Chumbawamba called it quits this week after 30 years of being a band together. Most people assume they put out one single and that’s all. And in some ways that is true. Because most of their other music was way too radical to be played anywhere–even when it was as catchy as this.
This is a six-minute dance-funk song off of the first Chumbawamba album I ever heard (Slap!). It opens with a little girl saying “Okay, lay some drums on me.” After some drums and hammered percussion, she says, “gimme some bass” and a funky riff starts. It’s followed with accordion, horns guitars and, Chumbawamba’s signature–chanting.
It’s a call and response song with a wonderfully catchy chanted chorus.
On first listen you might catch a few unexpected words (black lung, attack, attack, we took to the streets). But then you get swept up in the chorus again (and maybe the accordion solo). But on further inspection, the song is about the Hungarian Revolution of 1956:
Working in a forge, black lungs, burnt skin
Callouses, arched back, hammering, hammering
Stalin watching over us pigeon shit head
We’d spit on the floor at this red bastard god.
Not exactly pop music, but you can sure dance to it. I haven’t listened to too much of their more recent music, but their early stuff is wonderful and worth looking for. Thanks for the music lads and lassies.
[READ: July 2012] Lucky Peach Issue 4
I can’t get over how much I enjoy Lucky Peach. I just loaned a past issue to a friend and he loved it too. He’s looking forward to trying some recipes and he’s been fascinated by the articles, too. I don’t read any other cooking type magazine, and yet I can’t get enough of this one!
DAVID CHANG & CHRIS YING are still on board with their note “From the Editors” and PETER MEEHAN, JONATHAN GOLD & ROBERT SIETSEMA talk about “American Cuisine, Whatever That Is”
This issue features a choose your own adventure from COURTNEY McBROOM AND ALISON ROMAN–“Voyage of the Taco Belles” in which they travel to Texas and California to compare “Mexican” food. It’s a fun adventure with many pitfalls and many delicious locations. No one could conceivably eat that much.
DREW ALTIZER-“Swan Oyster Depot” photos from the independent seller.
DAVID TREUER-“No Reservations” gives a fascinating history of the Objiwe peoples. How they don’t have a cuisine per se, but they do have specific foods they eat. Also, that their way of life was not decimated when the white man came because they did not eat bison, they ate from the water and from smaller animals. But when the white man gave them fatty fried foods, their diet was changed for the worst. A fascinating look and an unexpected content from a “food” magazine.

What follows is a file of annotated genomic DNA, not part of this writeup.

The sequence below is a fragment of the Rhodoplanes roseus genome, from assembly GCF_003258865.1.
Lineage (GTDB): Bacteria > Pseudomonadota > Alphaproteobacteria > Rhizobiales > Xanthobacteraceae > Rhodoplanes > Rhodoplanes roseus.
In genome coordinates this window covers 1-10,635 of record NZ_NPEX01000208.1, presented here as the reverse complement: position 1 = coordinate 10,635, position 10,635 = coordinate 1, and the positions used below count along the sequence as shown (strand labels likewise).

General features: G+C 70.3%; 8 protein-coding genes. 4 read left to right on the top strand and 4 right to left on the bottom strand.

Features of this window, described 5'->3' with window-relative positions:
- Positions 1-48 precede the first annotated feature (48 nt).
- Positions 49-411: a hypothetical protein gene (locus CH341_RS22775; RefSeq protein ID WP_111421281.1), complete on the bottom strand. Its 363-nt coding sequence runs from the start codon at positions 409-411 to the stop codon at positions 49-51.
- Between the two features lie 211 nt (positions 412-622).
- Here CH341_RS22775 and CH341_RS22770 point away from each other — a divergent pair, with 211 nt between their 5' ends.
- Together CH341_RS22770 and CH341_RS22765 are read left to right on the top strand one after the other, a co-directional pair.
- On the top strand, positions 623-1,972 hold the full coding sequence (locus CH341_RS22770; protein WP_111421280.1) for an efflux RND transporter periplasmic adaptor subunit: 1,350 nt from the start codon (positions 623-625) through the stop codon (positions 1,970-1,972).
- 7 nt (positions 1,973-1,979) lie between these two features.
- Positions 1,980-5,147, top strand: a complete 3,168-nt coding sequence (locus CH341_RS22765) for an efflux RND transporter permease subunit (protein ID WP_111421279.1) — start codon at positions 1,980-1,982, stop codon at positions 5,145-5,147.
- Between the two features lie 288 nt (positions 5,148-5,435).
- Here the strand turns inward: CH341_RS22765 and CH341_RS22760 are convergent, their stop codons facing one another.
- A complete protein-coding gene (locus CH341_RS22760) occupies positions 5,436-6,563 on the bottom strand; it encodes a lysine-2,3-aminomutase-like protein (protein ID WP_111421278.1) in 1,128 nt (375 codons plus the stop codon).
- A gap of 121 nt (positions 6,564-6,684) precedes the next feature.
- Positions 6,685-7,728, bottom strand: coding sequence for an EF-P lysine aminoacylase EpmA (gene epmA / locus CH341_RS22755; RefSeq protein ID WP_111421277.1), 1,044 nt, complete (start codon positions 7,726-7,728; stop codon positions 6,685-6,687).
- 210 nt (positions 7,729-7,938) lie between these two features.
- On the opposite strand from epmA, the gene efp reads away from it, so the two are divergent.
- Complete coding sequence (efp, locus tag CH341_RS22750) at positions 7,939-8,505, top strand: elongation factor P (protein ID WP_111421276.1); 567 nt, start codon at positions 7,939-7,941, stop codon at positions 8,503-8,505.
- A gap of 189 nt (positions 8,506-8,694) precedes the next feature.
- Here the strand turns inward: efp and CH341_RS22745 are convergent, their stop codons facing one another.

PETER MEEHAN, BRIAN KOPPELMAN, ANTHONY BOURDAIN and ELVIS MITCHELL all talk about the movie Diner. I have never seen it, but it sounds pretty important in a certain range of cinema. I liked hearing their various opinions of the movie. Elvis Mitchell (from NPR’s The Treatment) is particularly funny.
TOM LAX-“The Schmitter” talks about The Schmitter a crazy sounding sandwich from Philadelphia that should give the cheese steak a run for its money. (Cheese, Steak, Grilled Salami, “Special” sauce, Tomatoes, More Cheese and Friend Onions). Yum!
HAROLD McGEE-“Harold McGee in Outré Space”–He’s back with a lengthy article on eggs and his attempts at peeling hard-boiled eggs without ripping the egg inside–his experiments are pretty out there!
BEN WOLFE–“American Microbial Terroir” How microbes and bacterium form on salami in different regions and how those bacteria inform the flavor of the meat. Gross but very interesting.
STEVE KEENE-“Portfolio” He did the cover for Pavement’s Wowee Zowee album and here has a new portfolio of his new style of painting–on plywood.
DANIEL PATTERSON-“We Waited as Long as We Could” He talks about the Rascal House, a restaurant that he went to as young kid with his grandfather. It’s about the demise of this kind of establishment in general too.
JOHN GALL-“Defrosted Foods” a photo of defrosted foods
NOZLEE SAMASZADEH-“A Modest Proposal” This clever article talks about eating foods and plants that we consider invasive. The best idea is to sell back the Asian carp to the Chinese–they love it and we don’t eat it, meanwhile it is invading our waterways. Seems we could get back all the money they owe us! Plus, why not eat Nutria?
MATTHEW RUDOFKER-“Knives Out” Look at these amazing knives (that I will never buy).
JONATHAN PRINCE-“Photo-Op Food” A very funny article about politicians trying (and often failing) to blend into regions by eating “local” food. And the funny photo-ops they often provide.
MARC MARON-“Pan-American” The tale of a used cast iron frying pan and the story behind it.
DOUGLAS WOLK-“Love, Love, and ALE-8 One” This is the story of an independent locally created soda. It’s based in Winchester, KY and serves more or less the Winchester area. The soda is in huge demand there. It’s the story of a brief but failed expansion and a determined independent spirit. Check out their site and stuff.
DAVID SIMON-“Pickles and Cream” appreciating the only contribution Simon’s grandfather ever made to the culinary arts.
LAUREN WEINSTEIN-“Sushi, USA” a comic about sushi.
There’s of course lots of delicious (and sometime crazy) recipes written in their own wonderful somewhat disrespectful style.
Oh, and just to put your mind at ease, the picture on the cover is of a cow eating a veggie dog. Even knowing that it’s still disturbing.